that in his first treatise on government, he invoked the Bible in one thousand
    three hundred and forty nine references; in his second treatise, he cited
    it one hundred and fifty seven times. How can so many references to the Bible in Locke’s most famous
    political work be reconciled with the charge that his political philosophies
    were totally secular?
  • While many today classify John Locke as a deist, secular thinker, or a forerunner
    of deism, 6
    previous generations classified John Locke as a theologian. 7 How can the charge that Locke’s political philosophies were
    totally secular be squared with the fact that he was long considered a theologian?
  • John Locke’s many writings included a verse-by-verse commentary on Paul’s
    Epistles. He also compiled a topical Bible, which he called a Common Place-Book
    to the Holy Bible
    , that listed the verses in the Bible, subject by subject.
    Then when anti-religious enlightenment thinkers attacked Christianity, Locke
    defended it in his book, The Reasonableness of Christianity as Delivered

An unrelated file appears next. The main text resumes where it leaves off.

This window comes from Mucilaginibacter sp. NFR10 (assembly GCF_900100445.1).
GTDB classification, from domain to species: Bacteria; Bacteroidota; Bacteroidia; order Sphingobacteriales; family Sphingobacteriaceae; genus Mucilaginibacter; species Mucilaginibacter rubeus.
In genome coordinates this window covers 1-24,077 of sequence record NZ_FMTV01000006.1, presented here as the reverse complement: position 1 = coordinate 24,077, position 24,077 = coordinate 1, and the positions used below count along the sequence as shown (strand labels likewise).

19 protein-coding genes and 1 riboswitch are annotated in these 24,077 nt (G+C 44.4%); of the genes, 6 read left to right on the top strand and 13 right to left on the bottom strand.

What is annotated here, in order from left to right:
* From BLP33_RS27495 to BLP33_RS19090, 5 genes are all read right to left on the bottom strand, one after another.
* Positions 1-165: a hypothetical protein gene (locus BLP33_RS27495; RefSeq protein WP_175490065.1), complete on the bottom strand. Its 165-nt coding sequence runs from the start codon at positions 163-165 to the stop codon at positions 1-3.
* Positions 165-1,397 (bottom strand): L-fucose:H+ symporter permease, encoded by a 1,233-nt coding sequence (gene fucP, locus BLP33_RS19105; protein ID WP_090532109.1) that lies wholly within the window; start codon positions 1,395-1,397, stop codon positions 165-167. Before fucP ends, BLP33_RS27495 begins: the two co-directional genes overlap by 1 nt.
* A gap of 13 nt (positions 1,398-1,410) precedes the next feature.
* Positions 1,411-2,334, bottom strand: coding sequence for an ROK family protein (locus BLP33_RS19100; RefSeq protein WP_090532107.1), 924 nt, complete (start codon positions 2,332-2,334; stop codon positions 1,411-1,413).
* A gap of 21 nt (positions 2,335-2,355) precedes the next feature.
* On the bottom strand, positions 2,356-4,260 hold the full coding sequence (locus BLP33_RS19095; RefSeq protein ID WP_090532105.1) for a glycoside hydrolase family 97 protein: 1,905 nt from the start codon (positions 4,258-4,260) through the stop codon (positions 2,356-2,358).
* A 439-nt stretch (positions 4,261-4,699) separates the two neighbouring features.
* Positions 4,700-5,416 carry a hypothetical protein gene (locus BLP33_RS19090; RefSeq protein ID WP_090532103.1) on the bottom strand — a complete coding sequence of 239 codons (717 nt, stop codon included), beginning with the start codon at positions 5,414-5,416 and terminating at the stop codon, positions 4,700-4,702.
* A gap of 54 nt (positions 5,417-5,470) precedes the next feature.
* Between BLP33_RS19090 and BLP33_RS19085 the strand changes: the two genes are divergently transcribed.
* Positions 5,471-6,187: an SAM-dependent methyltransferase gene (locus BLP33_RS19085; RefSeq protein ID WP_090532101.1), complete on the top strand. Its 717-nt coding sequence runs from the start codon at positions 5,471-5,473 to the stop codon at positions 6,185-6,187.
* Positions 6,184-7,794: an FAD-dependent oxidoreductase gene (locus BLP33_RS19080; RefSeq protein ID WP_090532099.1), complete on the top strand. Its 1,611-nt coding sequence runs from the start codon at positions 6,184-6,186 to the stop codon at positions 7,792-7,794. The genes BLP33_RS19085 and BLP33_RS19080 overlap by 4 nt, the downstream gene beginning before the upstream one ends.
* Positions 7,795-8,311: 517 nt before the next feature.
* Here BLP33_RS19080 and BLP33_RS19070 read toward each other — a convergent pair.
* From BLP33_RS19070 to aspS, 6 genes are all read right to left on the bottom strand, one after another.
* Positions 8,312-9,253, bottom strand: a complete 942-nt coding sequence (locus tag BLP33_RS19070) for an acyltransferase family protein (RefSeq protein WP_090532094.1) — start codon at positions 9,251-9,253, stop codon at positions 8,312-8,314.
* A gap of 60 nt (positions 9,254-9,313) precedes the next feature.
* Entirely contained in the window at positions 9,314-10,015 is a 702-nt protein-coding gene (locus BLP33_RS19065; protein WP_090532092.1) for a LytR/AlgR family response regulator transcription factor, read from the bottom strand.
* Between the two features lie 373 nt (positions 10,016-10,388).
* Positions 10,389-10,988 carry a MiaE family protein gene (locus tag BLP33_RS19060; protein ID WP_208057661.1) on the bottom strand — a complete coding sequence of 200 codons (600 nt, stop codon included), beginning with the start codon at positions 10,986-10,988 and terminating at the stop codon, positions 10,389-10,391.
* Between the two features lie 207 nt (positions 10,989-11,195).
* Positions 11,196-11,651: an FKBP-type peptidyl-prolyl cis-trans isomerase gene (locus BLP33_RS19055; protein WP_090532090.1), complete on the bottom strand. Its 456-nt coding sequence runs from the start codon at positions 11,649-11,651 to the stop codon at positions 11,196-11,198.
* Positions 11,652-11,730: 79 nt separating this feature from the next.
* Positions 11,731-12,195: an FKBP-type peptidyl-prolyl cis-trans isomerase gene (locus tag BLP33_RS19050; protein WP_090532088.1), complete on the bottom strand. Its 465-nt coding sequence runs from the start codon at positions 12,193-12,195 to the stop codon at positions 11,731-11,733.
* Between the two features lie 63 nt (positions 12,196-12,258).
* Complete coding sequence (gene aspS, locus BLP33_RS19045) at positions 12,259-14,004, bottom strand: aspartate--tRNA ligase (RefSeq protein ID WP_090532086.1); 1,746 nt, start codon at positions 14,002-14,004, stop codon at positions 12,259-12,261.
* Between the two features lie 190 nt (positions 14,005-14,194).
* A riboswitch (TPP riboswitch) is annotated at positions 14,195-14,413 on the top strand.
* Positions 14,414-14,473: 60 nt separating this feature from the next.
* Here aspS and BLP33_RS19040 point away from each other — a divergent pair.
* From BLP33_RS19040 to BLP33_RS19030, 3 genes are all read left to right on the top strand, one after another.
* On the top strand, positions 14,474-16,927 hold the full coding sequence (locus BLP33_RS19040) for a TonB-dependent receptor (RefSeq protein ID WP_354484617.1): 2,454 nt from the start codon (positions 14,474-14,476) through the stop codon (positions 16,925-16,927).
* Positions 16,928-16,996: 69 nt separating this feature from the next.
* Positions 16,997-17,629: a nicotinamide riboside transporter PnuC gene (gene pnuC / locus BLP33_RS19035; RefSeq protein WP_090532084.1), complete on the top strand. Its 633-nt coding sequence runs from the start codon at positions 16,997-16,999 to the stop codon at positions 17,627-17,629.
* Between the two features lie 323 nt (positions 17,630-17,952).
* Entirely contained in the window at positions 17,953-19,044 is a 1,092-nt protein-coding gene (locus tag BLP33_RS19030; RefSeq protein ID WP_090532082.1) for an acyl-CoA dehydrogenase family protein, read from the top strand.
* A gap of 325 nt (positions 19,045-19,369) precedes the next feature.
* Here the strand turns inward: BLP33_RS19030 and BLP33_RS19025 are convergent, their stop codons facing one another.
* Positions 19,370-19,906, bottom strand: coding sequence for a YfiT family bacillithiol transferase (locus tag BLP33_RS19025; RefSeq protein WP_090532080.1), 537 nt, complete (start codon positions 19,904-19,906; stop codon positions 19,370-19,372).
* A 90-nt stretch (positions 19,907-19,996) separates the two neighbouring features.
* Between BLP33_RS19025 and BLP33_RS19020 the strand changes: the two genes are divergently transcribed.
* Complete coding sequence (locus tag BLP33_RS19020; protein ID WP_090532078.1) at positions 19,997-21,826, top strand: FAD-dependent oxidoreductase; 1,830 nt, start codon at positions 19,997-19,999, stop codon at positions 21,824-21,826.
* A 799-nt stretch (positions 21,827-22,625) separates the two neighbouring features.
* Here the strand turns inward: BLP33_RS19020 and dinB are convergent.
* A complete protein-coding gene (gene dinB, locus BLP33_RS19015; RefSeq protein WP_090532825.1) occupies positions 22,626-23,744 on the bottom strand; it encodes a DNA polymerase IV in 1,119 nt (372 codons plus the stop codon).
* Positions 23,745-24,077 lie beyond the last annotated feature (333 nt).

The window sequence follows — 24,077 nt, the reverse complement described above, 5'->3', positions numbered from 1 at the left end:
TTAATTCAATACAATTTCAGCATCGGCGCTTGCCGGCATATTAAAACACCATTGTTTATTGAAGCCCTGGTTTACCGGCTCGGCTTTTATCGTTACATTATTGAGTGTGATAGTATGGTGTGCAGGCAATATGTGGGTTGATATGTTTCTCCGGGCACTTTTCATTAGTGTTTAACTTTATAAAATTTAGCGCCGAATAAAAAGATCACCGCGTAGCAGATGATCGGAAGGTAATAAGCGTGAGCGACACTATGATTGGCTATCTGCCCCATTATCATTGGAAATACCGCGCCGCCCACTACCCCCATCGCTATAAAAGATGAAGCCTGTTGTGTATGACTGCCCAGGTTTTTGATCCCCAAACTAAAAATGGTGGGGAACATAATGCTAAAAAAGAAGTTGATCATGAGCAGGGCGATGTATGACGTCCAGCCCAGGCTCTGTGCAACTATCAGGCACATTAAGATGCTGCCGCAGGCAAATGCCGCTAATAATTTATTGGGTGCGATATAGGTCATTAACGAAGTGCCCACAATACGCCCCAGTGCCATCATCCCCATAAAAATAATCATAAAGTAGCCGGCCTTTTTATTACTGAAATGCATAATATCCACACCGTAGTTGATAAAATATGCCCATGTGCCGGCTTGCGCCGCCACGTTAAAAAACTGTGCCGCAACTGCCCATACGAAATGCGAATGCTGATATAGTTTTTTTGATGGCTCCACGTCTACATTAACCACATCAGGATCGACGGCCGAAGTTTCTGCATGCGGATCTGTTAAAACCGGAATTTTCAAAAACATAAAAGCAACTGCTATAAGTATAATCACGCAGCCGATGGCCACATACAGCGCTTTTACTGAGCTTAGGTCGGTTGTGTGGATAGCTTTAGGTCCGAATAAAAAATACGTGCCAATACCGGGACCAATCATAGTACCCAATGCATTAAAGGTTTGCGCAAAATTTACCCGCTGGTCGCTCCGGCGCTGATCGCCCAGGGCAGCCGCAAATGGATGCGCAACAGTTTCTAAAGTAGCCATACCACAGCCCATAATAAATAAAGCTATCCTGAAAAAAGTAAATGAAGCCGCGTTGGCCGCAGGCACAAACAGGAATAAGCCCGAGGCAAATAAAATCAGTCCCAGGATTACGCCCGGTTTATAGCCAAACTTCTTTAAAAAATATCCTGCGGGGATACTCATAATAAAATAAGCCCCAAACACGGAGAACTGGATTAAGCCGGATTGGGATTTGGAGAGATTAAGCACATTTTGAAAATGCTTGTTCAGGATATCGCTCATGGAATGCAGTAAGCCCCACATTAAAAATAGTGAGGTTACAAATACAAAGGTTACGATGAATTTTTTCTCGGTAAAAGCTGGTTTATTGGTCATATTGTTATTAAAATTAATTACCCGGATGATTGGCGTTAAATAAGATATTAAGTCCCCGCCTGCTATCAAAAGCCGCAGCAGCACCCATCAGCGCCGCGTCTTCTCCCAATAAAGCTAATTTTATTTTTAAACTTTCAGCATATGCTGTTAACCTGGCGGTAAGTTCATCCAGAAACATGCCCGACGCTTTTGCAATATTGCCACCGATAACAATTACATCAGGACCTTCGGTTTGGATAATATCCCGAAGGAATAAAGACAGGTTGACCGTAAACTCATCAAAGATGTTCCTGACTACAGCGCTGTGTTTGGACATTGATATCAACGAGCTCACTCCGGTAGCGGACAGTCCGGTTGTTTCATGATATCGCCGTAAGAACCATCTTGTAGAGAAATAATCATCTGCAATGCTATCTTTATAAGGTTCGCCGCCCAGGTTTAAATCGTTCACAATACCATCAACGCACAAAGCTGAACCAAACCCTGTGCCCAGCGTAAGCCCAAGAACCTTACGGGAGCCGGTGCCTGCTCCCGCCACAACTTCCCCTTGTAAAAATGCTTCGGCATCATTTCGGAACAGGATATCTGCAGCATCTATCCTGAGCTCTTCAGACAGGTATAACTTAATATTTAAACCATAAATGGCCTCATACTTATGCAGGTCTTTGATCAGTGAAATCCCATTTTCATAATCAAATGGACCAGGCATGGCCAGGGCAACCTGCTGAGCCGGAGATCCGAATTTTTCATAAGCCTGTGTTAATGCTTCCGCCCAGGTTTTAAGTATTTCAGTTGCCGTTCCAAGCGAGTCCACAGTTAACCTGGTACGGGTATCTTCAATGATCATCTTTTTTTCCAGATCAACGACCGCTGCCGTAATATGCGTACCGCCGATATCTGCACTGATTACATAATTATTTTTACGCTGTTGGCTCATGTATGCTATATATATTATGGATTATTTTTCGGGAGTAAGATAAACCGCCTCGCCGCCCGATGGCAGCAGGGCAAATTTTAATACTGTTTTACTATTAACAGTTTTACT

in the Scriptures
    . And then when he was attacked for defending Christianity
    in that first work, he responded with the work, A Vindication of the Reasonableness
    of Christianity
    . Still being attacked two years later, Locke wrote, A
    Second Vindication of the Reasonableness of Christianity
    . 8
    No wonder he was considered a theologian by his peers and by subsequent generations! How can a theologian who wrote so many books on the writings
    and doctrines of the Bible and Christianity (and who frequently cited the
    Scriptures in his political writings) also be a writer whose political philosophies
    were totally secular?
  • Significantly, when during the Founding Era it was charged that Locke was
    a secular writer, it drew a sharp response from law professor James Wilson
    – a signer of the Constitution and an original Justice on the U. S. Supreme
    Court. Wilson declared:

    I am equally far from believing that Mr. Locke was a friend to infidelity
    [a disbelief in the Bible and in Christianity 9].
    . . . The high reputation which he deservedly acquired for his enlightened
    attachment to the mild and tolerating doctrines of Christianity secured
    to him the esteem and confidence of those who were its friends. The same
    high and deserved reputation inspired others of very different views and
    characters . . . to diffuse a fascinating kind of lustre over their own
    tenets of a dark and sable hue. The consequence has been that the writings